From the time I was born until I went to college, a long line of African-American women worked in our home. Some people in our town called these women housekeepers or domestics.  In my middle-class neighborhood, we called them maids. 

            Most of our maids were industrious, upright and kind, but a few were none of these things.  They screamed at us kids and hit us when our parents weren’t around. Beatrice once took my father’s belt and whipped the daylights out of my brother as he rolled on the ground begging for mercy.  Annette told us lies, including where babies came from.  Ethel ignored dust, stole our allowances and helped herself to the brandy my father hid in a kitchen cabinet for New Year’s Eve.  
             Our maids usually were young to middle-aged, but one maid, Rosetta, was bent, wrinkled and gray haired when she came to work for us in the1960s.  Rosetta would have been well past retirement age, if retirement had been a possibility.
            The neighborhood kids called Mr. and Mrs. Johnson, who lived across from us on Carr Street, “Mister Alsey” and Miz Faye.” We addressed Mr. and Mrs. Thomas, who lived a block up General Lee Avenue from us, as “Mister Tommy” and “Miz Julia.”  We called Rosetta simply “Rosa.” I never knew her last name.
HISTORICAL DISCONNECT: This photo of the author, center,
 her two sisters and one of our many "maids," whose name I don't
 remember, was taken circa 1952 in my small-town,
 N.C., home.  My parents, who both worked full-time,
 often six days a week,routinely left us in the care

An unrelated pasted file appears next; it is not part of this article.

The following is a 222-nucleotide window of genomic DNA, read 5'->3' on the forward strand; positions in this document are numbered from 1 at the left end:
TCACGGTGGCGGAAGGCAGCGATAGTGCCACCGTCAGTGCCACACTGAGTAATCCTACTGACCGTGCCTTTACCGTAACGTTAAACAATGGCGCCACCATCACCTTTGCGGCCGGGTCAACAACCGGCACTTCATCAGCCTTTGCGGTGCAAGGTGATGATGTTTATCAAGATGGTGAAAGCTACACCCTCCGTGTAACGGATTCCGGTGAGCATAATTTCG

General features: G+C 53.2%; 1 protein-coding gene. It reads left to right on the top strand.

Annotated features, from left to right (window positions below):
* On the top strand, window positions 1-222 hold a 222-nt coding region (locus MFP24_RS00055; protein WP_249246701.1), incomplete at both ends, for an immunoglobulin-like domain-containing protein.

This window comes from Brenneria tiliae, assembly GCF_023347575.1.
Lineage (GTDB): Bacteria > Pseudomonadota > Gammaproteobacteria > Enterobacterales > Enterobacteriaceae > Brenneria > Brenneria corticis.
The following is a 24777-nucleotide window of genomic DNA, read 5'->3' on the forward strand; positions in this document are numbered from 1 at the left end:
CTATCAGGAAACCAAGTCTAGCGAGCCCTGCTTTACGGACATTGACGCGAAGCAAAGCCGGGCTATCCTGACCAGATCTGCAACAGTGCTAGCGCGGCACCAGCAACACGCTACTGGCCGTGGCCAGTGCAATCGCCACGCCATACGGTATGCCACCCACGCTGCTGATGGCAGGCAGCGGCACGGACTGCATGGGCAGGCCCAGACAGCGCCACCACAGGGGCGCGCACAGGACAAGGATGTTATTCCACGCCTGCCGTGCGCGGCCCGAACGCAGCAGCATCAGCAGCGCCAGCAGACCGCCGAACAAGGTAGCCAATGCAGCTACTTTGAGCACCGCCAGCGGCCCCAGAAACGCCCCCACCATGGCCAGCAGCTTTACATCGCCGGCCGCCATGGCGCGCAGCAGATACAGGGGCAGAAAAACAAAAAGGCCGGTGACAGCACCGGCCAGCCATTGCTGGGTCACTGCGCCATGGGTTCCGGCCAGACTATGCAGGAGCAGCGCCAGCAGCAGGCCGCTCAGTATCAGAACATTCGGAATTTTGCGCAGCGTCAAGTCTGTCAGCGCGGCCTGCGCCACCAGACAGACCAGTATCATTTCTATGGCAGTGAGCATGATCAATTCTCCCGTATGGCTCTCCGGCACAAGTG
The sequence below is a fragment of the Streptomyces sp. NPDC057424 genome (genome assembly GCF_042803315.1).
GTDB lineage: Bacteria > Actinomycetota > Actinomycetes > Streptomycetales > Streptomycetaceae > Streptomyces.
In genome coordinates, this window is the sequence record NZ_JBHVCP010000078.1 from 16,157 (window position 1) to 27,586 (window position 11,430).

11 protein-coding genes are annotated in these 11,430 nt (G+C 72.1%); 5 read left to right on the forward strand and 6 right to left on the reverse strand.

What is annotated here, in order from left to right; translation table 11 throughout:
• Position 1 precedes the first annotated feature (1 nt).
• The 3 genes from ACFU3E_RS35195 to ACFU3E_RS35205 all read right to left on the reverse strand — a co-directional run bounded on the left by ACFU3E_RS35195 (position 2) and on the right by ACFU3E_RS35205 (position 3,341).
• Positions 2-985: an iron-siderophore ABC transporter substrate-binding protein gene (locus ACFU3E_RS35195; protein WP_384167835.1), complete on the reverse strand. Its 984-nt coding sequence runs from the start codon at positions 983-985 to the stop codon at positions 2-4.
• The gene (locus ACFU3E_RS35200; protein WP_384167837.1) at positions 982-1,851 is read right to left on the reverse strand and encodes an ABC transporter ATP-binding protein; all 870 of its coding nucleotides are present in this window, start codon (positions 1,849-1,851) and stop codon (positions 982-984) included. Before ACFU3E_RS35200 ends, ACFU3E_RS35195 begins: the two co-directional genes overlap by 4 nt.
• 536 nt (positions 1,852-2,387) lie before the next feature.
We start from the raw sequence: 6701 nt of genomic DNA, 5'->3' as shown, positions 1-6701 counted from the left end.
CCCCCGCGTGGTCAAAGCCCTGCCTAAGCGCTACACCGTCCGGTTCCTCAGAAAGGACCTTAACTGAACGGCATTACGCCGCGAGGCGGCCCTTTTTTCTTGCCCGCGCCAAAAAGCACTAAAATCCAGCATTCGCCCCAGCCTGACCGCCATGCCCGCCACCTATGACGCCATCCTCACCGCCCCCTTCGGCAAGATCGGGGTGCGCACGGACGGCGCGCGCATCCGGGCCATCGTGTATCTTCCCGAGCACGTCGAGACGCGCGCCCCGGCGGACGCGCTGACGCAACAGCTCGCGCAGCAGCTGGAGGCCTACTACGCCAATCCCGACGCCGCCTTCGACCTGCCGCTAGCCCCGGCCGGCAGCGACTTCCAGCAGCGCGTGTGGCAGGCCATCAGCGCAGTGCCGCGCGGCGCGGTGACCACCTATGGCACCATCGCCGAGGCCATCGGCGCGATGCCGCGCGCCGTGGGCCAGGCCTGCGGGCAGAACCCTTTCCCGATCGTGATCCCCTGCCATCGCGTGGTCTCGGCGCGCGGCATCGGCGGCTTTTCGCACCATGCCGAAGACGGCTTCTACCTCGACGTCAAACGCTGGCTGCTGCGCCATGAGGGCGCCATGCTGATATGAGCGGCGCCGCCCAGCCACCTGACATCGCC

of African-American employees.  I've often contemplated
how working parents in my neighborhood, in a
 disconnect between the American ideal of equality
and the reality of making economic ends meet, turned over
their most precious gifts — their children —
to the care of under-paid strangers, whom most
 whites in my town regarded as lesser people.
 Many maids came and went in our home as I grew up.
            Most every day when I got home from junior high, Rosa already had cleaned the house – except for the kids’ rooms, which were our responsibilities - and taken the wash from the clothesline.  She had a pan of hot bread pudding plumped with raisins waiting for us because it was my favorite. The smell of those bread puddings surrounded me in perfume of grace as soon as I walked through the door.
            When I did something to anger my parents, Rosa defended me. Her sorghum words flowed over big, yellowed teeth that stuck out from her top lip, reminding me of the cowcatcher on a Durham and Southern locomotive.